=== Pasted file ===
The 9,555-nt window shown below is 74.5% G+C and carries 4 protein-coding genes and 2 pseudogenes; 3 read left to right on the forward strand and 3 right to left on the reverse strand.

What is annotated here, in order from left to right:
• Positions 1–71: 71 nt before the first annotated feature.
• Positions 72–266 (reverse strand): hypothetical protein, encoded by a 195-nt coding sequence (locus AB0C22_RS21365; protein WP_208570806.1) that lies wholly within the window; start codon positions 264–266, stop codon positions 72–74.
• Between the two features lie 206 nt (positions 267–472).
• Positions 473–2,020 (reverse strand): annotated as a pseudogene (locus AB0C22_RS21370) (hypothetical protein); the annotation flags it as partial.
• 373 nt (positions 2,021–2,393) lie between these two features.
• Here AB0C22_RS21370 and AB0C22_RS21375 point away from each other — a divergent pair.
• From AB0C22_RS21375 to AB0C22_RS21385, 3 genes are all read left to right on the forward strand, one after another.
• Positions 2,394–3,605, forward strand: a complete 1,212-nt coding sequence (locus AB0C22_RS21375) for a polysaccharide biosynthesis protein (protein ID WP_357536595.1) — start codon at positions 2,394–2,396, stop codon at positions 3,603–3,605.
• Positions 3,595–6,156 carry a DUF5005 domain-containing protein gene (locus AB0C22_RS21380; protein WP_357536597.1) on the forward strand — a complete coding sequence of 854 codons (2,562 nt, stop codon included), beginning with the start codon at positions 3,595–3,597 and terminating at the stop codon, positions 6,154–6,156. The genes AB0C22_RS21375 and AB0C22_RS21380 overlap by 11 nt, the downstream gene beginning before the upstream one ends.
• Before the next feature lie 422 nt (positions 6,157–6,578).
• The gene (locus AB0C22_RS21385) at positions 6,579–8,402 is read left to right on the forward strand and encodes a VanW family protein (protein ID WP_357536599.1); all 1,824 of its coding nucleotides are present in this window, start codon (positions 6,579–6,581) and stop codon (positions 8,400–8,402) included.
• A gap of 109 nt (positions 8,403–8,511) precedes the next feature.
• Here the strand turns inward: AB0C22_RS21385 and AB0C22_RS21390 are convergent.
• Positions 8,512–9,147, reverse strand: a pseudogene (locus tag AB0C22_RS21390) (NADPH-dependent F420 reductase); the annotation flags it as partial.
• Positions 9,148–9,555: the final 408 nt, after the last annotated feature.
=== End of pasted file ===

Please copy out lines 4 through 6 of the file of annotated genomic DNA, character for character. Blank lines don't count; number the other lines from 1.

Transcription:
• Positions 72–266 (reverse strand): hypothetical protein, encoded by a 195-nt coding sequence (locus AB0C22_RS21365; protein WP_208570806.1) that lies wholly within the window; start codon positions 264–266, stop codon positions 72–74.
• Between the two features lie 206 nt (positions 267–472).
• Positions 473–2,020 (reverse strand): annotated as a pseudogene (locus AB0C22_RS21370) (hypothetical protein); the annotation flags it as partial.